Augustan Cohort (band)

See also Cohort

AUGUSTAN COHORT (BAND). (Gr. σπει̂ρα, G5061). This title which occurs in Acts 27:1 has occasioned much speculation. A cohort was normally a tenth part of a legion and was itself divided into six centuries, each under a centurion. A cohort, therefore, comprised 600 men. In the auxiliary troops the cohorts were the basic unit of division and each numbered 500 or 1,000 men. Each bore some honorific title such as Gallica or fidelis, and they were commanded by prefects or tribunes.

The Gr. word in the present context is speira which normally tr. the Lat. manipulus, a force of two cohorts (e.g. Polybius, XI, 23. 1), although at Acts 10:1, as in Josephus, War IV. iv. 2, it seems to be used for cohort. None of these usages, all of which contain a measure of uncertainty, relieves the difficulty of the present context. If the “Augustan Band” was a true cohort, regular or auxiliary, why was it commanded by a centurion?

Ramsay, following the great Ger. scholar Mommsen, supposes that the unit was a name for a special corps of imperial couriers called frumentarii, functioning as liaison officers between the emperor and his armed forces (W. M. Ramsay, Saint Paul the Traveller and Roman Citizen, 315, and R. J. Knowling, EGT Acts, 516, 517). On such an assumption, Julius would be a legionary centurion detailed for this special task. This, however, does no more than account for the fact that it was a centurion who commanded this detachment. Was he, or the whole bodyguard, called Augustan?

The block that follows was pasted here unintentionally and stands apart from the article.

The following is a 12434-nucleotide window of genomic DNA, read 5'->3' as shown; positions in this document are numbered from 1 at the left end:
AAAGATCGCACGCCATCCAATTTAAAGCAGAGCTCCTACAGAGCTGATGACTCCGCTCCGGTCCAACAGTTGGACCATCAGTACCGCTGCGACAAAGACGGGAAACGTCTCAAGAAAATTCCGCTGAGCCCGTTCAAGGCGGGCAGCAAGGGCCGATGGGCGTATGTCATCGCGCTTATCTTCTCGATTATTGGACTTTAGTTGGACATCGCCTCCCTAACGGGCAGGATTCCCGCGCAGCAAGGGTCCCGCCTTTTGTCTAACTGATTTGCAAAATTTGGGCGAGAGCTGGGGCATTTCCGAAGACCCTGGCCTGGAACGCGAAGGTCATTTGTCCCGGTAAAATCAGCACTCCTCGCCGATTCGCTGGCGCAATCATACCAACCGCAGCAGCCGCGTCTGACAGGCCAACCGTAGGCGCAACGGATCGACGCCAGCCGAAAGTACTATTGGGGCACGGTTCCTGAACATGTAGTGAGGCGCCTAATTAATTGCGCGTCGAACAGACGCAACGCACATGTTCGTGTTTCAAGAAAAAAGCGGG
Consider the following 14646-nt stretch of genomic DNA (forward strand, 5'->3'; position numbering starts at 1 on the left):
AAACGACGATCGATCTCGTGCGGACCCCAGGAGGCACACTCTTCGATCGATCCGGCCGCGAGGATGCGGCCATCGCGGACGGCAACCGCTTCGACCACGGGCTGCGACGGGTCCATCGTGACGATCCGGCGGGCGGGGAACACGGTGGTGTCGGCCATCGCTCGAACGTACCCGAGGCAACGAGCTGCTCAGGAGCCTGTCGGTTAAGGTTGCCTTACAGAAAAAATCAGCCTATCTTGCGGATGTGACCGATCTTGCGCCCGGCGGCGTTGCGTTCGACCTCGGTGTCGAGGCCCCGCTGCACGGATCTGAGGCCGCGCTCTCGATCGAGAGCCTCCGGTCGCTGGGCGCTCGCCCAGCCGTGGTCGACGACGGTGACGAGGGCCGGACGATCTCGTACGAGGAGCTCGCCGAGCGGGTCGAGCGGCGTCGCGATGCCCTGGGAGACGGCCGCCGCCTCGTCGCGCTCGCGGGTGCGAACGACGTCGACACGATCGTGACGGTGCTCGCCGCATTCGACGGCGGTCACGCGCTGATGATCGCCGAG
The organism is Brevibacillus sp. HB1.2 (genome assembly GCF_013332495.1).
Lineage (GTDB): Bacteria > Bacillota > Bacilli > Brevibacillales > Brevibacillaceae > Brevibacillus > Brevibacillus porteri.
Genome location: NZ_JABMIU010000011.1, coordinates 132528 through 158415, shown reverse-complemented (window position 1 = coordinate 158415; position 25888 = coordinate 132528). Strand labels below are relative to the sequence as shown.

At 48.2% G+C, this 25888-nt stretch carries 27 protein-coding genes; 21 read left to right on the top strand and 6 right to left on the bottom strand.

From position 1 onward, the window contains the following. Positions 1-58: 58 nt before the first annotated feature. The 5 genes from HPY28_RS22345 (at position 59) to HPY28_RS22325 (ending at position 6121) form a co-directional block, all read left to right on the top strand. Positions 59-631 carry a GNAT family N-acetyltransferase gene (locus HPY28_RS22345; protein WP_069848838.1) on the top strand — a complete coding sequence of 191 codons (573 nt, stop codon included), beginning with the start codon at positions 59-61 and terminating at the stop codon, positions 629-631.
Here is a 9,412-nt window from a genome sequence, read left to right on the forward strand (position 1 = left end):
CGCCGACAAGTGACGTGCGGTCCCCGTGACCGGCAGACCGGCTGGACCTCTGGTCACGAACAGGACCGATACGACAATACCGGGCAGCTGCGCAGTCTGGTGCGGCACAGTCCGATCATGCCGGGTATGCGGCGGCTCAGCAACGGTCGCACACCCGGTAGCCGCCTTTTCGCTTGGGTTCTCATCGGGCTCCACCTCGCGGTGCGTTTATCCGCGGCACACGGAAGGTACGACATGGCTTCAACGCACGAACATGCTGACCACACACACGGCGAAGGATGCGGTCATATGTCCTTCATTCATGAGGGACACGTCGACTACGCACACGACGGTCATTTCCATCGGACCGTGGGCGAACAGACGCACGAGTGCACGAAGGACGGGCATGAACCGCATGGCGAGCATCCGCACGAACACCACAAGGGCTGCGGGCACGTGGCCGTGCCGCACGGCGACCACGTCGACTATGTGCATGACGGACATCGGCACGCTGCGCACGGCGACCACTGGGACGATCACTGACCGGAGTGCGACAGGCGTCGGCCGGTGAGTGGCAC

The only contribution which can be made to this question is, first, the fact that there is archeological evidence for a Cohors Augusta I in Syria in the time of Augustus (Dessau, ILS 2683). Secondly, it may be mentioned that Josephus wrote of a turma or cavalry called “Sebastan,” that is “Augustan,” the Gr. word in the present context. Sebaste was Samaria, refounded by Herod I under that name in honor of Augustus. There the problem must be left. Julius may have been a praetorian sent on a special mission to Caesarea.